Excerpt. © Reprinted by permission. All rights reserved.Introduction The wisdom you seek is inside you. Take a moment and feel the truth of those words. One of the most important aspects of shamanism is that within every one of us is the light, the divinity, or as my ancestors would say, the nagual. Each one of us has our own truth inside ourselves. The quest of the shaman is to find, live, and express it. Unlike some other traditions, shamanism is not based on hierarchy and deference to past teachers or following a sacred text with blind belief, but on uncovering the truths within your- self and bringing them out into the world to become a messenger of truth, a messenger of love. The path of the shaman is largely an individual journey. Rituals, books, tools, and even other shamans only serve as guides to help you find the wisdom that comes from deep inside of you. No two shamanic journeys are alike, as we each ultimately make our own unique path, create our own art, and express ourselves in our own beautiful way. That’s why I often say that you are both the student and the teacher on the shamanic journey, and life is expressing itself through you. In my own tradition, that of the Toltec people of south central Mexico, we say that we are all artists. In fact, the word Toltec means “artist.” This is not confined to the traditional understanding of the word as painters, sculptors, etc., or just to members of my ancestral tribe; this designation extends to every human being on this beautiful planet. The simple truth is that every person is an artist, and the art that we create is the story of our life. If the Toltec tradition is the way of the artist, then we can say that the shamanic path is really an invitation to you, the artist, to create your own masterpiece, to use everything in your life as a brush to paint your own picture of personal freedom. We also say in the Toltec tradition that every- one is dreaming all the time. This is because you can only ever see life through your own filters— the filter of “Jose” in my case. Therefore, life as you perceive it is a reflection of your perceptions and beliefs. It is not real, but rather a dream. To some this may sound negative, but in fact it is positive because if your life is a dream, and you become aware of the fact that you are the dreamer, then you can consciously create the dream you want to see and live the life you want to live. There are actually two dreams that make up what we call life. First, you have the personal dream, which is your own perspective. It is how you see the world around you and how you make sense of it in your mind through the stories you tell yourself about what you perceive. Things such as “My name is Jose,” “My parents are Miguel and Maria,” “I was born in 1978,” “I live in this place, that is my car, my house, my spouse, etc.”—this is your own personal dream. There is also the Dream of the Planet or the collective dream we are all having. The Dream of the Planet is the sum total of all our personal dreams, and together they make up the world in which we live. Together we have created the oceans, the mountains, the flowers, the wars, the technology, the concepts of good and bad—all of it. The Dream of the Planet is the combination of all our personal dreams and forms the basis for how we interact and communicate with one another. The Toltec understood that in both cases, personally and collectively, what we are perceiving as life is not real. Our perception of life is really just a complex set of overlapping stories, held together by our concept of time. In my family’s traditions, the shamans, who were called naguals in our native language, were “the ones who are awake,” because they had woken up to that fact that we are all dreaming, that we are all storytellers, and that while the truth of who and what we really are is ultimately indescribable, the best way to say it is that we are life itself. I find it interesting that halfway around the world more than 2,500 years ago, a man sat under a bodhi tree for forty days and nights until he realized his true nature, and when he got up from the tree and returned to his friends, they could tell this experience had changed him. They asked him, “What happened to you?” And the man replied in his native Pali language, “I am awake.” The word for awake in the Pali language is “Buddha.” In both Buddhism and shamanism, those who are masters in each tradition are referred to as awakened. So who can be a shaman? Anyone who has the desire to awaken from the dream and find his or her own personal freedom is a shaman. Of course, this is easier said than done, because the dream has several mechanisms it uses to keep us asleep, many of which we will look at in greater detail throughout the course of this book. To be clear, waking up involves more than just knowing intellectually that everything around you is a dream. It is easy to be told something and believe it with your mind, but much more difficult to put it into practice. The point of the shamanic path is to have the experience of awakening, which involves something beyond the thinking mind or intellectual knowledge. For instance, when I tell you that you are dreaming all the time, you may trust me and believe it, but it isn’t until you integrate that knowledge and experience it for yourself that your world begins to change. Prior to that it is only a belief. Once this belief becomes your experience, then it becomes a part of your personal reality. So at first, the shaman tells you that you are asleep, that you are dreaming, and offers you a path to awaken to who you really are. The shaman wants you to come to know yourself beyond the little story you have created, the little you. The shaman can do this because he or she has come to know him- or herself as an individual expression of this divine life force and that this divinity, this life force, is in all things. That’s why shamanism is so connected to the natural world that surrounds us. The shaman knows that all life is connected, all life is one. And this doesn’t just refer to the bodies we can see, but the space between everything as well. We are connected through the air we breathe, through the ground underneath our feet, the water we share that makes up so much of our bodies, and everything else that constitutes this planet and beyond. The connection is so obvious to the shaman, but the illusion of the mind and its constant dreaming prevent many people from seeing this truth. As a simple example, think of an oak tree. This tree is the culmination of so many things— earth, sun, water, air, an acorn blown by the wind or carried by a bird—all of which have worked together to manifest this beautiful creation of art that we call a tree. If you were to take away any one of any of these things, this tree would not exist. The same can be said for you, for all of us, everything. We are a creation of all that has gone before us. Yet the mind clings to the illusion of separateness. But it is only that: an illusion, and the shaman is the one who sees through the illusion to the interconnectivity between all things and beings. Many of us are lost in the dream for many years before the seed of awakening begins to manifest in us, and when it finally does, it is more akin to a process of unlearning rather than learning. In other words, you have been taught so much, starting when you were very young. You were told your name, who your parents were, where you came from, what you liked and didn’t like, and you agreed with it. In the Toltec tradition, we call this process domestication. Although some forms of domestication can be negative, it’s important to remember that domestication itself is not necessarily negative. It is a normal and necessary process; it is the way we create the Dream of the Planet. For example, when you were young, your parents likely domesticated you to be respectful and kind to others, to share, and to develop friend- ships. In this way, they were giving you the tools you need to interact with the Dream of the Planet. The point here is that not all domestication is bad, even though the word itself often carries with it a negative connotation. Other forms of domestication are obviously negative: racism, sexism, and classism are easy examples, and then there are the subtler forms, such as when we adopt ideas like “I must succeed in life to receive love” or “I must have a perfect body in order to receive love.” The process of awakening is often referred to as unlearning, because you begin to see how you were domesticated in the Dream of the Planet and you can consciously choose which ideas and beliefs you want to keep and which you want to let go. When you begin unraveling your domestications, you see that you were fed all of these ideas about yourself and you used these ideas to build the story of who you are. As any architect will tell you, a structure built on faulty foundations will ultimately collapse, and that is what happens to every story. Perhaps you have already experienced the collapse of your story, and that is why you picked up this book. The truth is that any story of your life is just that, a story, and its collapse is a beautiful thing, because when it collapses you find out who you really are; you discover that you are really life itself. This process of unlearning is our personal journey and unique to each individual. Although there may be similarities, no two people wake up in the exact same way. This is a major tenet in shaman- ism: everyone’s path will be different. Certainly we will receive help and guidance from others, but because we are all unique, our awakening will be unique as well. That is our own art. While some of the rituals and things we do will be the same as or inspired by what others have done, the shaman mimics no one, not even other shamans. For instance, many people do not know this, but my father’s most famous book, The Four Agreements (Amber-Allen Publishing, 1997), is really the story of his own awakening. He overcame his inner negativity and the self-created problems in his personal dream by practicing those four agreements in every area of his life. He saw how he was giving his power away through not being impeccable with his word, taking things person- ally, making assumptions, and not doing his best. As a result, he formed these four agreements with himself so he could live in his true power. Practicing these four agreements was really a process of unlearning all the negativity he had adopted in his own personal dream. When he awoke, he wanted to be of service to others, and that book is a manifestation of his art. In his case, this art was recognized around the world as truth and helped many people wake up (as of this writing The Four Agreements has sold over seven million copies worldwide). That is a wonderful thing, but my father will tell you he had nothing to do with that. In other words, while he chose to share his work with millions in the form of a book, he knows his work is no more important than that of the shaman who wakes up and helps those in his own community. They are the same, and in fact one could not exist without the other. Like the oak tree, my father would not have awakened without inspiration and guidance from the myriad of sha- mans who have awakened before him. As my father’s example illustrates, once the shaman awakens to who she really is, she sees that the best thing to do for herself and the world is to serve the great mother, or life itself. She sees the divinity in all beings, and she wants to help others awaken to this truth. She does so not out of any desire for personal gain (such as getting into heaven or gaining merit for rebirth), but because she has reached a state of peace, clarity, and awareness hitherto unknown to her. She has become a vessel of love, and when you fill yourself up with love, it begins to overflow. This overflow of love is what the shaman shares with others, because that is all that is left. That is why the shaman wants to help others wake up to the fact they are dreaming. To make another comparison to Buddhism, this is very similar to the concept of the bodhisattva in the Mahayana branch of Buddhism, where the bodhisattva is the one who awakens but stays in the world and devotes his or her life to helping others. We see this care and concern for others in all the great masters of the world’s religions, including Jesus, the Islamic poet Rumi, and many of the Hindu avatars from India. In each great tradition there is always someone who has woken up and then begins to spread a message of awakening to help others. The Importance of Stories One way that the shamans plant the seeds of awakening in others is through storytelling. Because the shamans realized that the mind is always dreaming and creating stories, they began to tell stories as a way to pierce the veil of the mind. In this way, the shamans were and are master teachers, as they use the mind’s own love of stories to awaken it from the dream. In this book, I will share some of the parables, legends, and true stories told by the sha- mans in my family’s tradition, and together we will discern their deeper meaning. You will see how the shamans shared these stories to plant the seed of awakening in the people who listened to them. I will also use these stories to introduce you to the shamanic tools of aware- ness, forgiveness, recapitulation, power objects, totem animals, and other instruments that are designed to help you on your own journey. At the end of each chapter I have included exercises and meditations, which can help you put these teachings into practice in your everyday life. As I said earlier, it’s not enough to just read about these teachings, you must incorporate them in your life through action to receive the benefits. The exercises and meditations will help you do that. Even as you begin to awaken, I want to be clear that awakening to the dream doesn’t mean you will stop dreaming. Dreaming is simply what the mind does in the same way that the heart beats and the lungs draw breath. Awakening means that you realize you are dreaming. When you become aware of the fact that you are dreaming, you can then focus your energy on creating a beautiful dream rather than a nightmare. A nightmare, in the terms of Toltec teachings, is whenever you live life unconscious of who and what you really are, and the result is that you suffer needlessly. When you sleepwalk through life, you get caught in the traps of negativity and emotional poison, and you fail to realize that in so many cases you are the cause of your own suffering. The sha- mans in my family’s tradition saw this pattern as a collective human condition that can be described as an “addiction to suffering,” and this addiction to suffering is a habit of the mind. Some of you reading this may recoil at the idea that we as a species are addicted to suffering, but take a moment to think about all the ways humans cause problems for ourselves and others. For instance, turn on the nearest television. If you watch any news channel for just a few minutes, you can see several ways we cause our own suffering. Next, turn the channel to any soap opera or drama. Have you ever wondered why we watch shows where the entire purpose is to create heartache and emotional pain inside us? Think about your own life for a moment. When things are going well for too long, do you look for a “problem” to stir things up? Shantideva, the eighth-century Indian mystic and poet, noted this addiction to suffering in the following lines:1 For beings long to free themselves from misery; But misery itself they follow and pursue.They long for joy, but in their ignorance destroy it As they would a hated enemy. I could not agree with him more. So the question arises, why do we pursue suffering? First, we do so because we are unconscious, because we don’t realize what we are doing, and that is the purpose of waking up. Second, we do so out of habit. Creating suffering is simply a habit of mind. Even as we begin to wake up, the old habits of suffering continue to ensnare us, and that’s why the shamans refer to it as an addiction. As with any addiction, the first step to ending it is to be aware of it and admit that it exists. As we move into the stories from my family’s tradition in the pages that follow, I invite you to see how the lessons from them might apply in your own life. Also, keep in mind what I have said about the human mind’s addiction to suffering because as you will see, this is a recurring theme throughout these stories. Lastly, while I will offer my own interpretations of these stories, please remember that you may find other meanings or truths that are more relevant to you and your own life. That is the beauty of shamanism: it encourages you to find your own truth, to follow your own heart, and to see that the answers you seek are already inside you. Let these stories, and this book, be your guide to finding them. 1This translation of Shantideva’s famous work can be found in No Time to Lose: A Timely Guide to the Way of the Bodhisattva by Pema Chödrön. Boston: Shambhala Publications, 2007.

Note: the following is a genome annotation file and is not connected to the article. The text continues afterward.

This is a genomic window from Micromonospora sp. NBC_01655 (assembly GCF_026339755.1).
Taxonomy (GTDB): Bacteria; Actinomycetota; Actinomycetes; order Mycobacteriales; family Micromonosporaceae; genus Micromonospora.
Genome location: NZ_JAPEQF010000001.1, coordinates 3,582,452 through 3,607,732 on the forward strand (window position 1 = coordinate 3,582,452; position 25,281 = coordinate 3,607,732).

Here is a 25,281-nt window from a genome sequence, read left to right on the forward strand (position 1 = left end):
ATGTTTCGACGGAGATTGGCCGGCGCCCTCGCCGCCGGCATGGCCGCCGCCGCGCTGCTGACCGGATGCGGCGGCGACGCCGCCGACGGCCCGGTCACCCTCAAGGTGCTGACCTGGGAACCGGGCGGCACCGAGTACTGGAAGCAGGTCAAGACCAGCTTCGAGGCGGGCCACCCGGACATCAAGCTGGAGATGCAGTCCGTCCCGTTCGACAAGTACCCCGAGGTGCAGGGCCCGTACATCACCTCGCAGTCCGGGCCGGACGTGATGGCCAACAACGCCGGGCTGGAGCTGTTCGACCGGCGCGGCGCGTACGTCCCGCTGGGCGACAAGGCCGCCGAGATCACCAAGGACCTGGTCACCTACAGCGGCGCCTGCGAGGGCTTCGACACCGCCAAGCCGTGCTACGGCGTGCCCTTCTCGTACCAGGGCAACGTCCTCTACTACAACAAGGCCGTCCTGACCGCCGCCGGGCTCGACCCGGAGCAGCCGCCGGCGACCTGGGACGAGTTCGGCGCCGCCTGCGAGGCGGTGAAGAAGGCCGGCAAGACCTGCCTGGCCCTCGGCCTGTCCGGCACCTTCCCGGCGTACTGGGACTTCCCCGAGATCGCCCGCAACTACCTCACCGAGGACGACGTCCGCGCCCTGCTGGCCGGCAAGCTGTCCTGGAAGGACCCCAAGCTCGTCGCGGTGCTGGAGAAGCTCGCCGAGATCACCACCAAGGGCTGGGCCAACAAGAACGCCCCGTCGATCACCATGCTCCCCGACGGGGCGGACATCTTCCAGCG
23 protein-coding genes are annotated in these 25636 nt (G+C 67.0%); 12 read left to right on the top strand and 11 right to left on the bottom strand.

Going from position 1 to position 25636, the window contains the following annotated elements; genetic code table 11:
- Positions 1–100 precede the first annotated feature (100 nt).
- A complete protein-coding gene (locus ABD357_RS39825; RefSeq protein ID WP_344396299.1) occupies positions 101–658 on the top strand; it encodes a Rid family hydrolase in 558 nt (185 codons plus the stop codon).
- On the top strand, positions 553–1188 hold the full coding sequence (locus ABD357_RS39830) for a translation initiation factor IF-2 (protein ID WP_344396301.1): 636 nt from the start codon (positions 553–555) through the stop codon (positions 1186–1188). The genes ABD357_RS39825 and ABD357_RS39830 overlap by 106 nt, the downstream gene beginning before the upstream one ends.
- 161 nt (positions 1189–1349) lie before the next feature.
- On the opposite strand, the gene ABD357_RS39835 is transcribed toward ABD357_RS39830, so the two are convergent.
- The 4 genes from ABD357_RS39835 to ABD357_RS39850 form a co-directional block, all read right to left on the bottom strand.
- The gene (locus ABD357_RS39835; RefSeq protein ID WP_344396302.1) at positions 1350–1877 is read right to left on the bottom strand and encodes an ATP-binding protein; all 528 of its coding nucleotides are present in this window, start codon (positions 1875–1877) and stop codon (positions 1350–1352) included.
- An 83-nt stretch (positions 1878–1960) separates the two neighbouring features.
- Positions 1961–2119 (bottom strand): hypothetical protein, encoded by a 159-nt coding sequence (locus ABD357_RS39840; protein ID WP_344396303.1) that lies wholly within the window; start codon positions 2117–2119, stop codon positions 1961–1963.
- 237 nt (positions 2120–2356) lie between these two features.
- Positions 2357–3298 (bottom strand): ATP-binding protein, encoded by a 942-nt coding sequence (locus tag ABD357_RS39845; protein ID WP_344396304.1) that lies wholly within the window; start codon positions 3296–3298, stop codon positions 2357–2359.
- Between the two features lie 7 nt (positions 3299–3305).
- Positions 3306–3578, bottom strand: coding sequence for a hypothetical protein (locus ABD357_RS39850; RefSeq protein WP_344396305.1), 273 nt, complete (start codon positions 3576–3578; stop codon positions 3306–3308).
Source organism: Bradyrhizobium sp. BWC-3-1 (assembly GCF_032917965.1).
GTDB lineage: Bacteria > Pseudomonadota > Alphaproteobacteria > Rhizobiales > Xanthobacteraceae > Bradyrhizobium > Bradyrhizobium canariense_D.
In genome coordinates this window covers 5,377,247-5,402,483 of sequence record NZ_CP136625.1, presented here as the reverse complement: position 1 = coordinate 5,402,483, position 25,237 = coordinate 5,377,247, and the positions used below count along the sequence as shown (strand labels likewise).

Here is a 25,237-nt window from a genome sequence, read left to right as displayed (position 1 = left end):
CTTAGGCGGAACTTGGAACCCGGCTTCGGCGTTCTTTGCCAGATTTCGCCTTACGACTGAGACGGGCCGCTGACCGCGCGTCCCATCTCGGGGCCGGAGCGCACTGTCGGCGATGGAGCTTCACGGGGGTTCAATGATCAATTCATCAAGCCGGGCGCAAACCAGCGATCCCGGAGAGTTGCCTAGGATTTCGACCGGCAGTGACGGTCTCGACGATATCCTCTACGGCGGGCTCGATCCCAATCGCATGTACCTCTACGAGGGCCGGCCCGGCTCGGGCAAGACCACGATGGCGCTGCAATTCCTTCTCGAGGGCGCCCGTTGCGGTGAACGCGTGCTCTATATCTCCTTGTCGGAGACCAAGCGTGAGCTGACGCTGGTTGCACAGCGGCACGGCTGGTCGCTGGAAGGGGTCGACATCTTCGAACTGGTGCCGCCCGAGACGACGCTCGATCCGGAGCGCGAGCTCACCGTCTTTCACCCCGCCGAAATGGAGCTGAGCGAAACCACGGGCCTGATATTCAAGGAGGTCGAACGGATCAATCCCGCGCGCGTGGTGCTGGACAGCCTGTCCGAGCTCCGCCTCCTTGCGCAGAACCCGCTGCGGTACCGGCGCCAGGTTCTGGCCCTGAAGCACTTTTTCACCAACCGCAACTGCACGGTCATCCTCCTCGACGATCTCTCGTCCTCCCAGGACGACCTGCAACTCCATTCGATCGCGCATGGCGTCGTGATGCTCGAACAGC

Table of Contents
Explanation of Key Terms xv
1 The Eagle and the Snake: Finding Your Own Truth 1
2 The Riverman: Flowing with the Cycles of Life 19
3 The Birth of Quetzalcoatl: Ignite Your Imagination and Creativity 39
4 The Jungle: A Lesson in Awareness 55
5 The Rattlesnake Initiation: The Power of Ritual 73
6 The Devil's Cave: Embracing the Shadow Self 91
7 Divinity and Discernment: The Lessons of Madre Sarita 107
8 The Day of the Dead: Death and Honoring Our Ancestors 123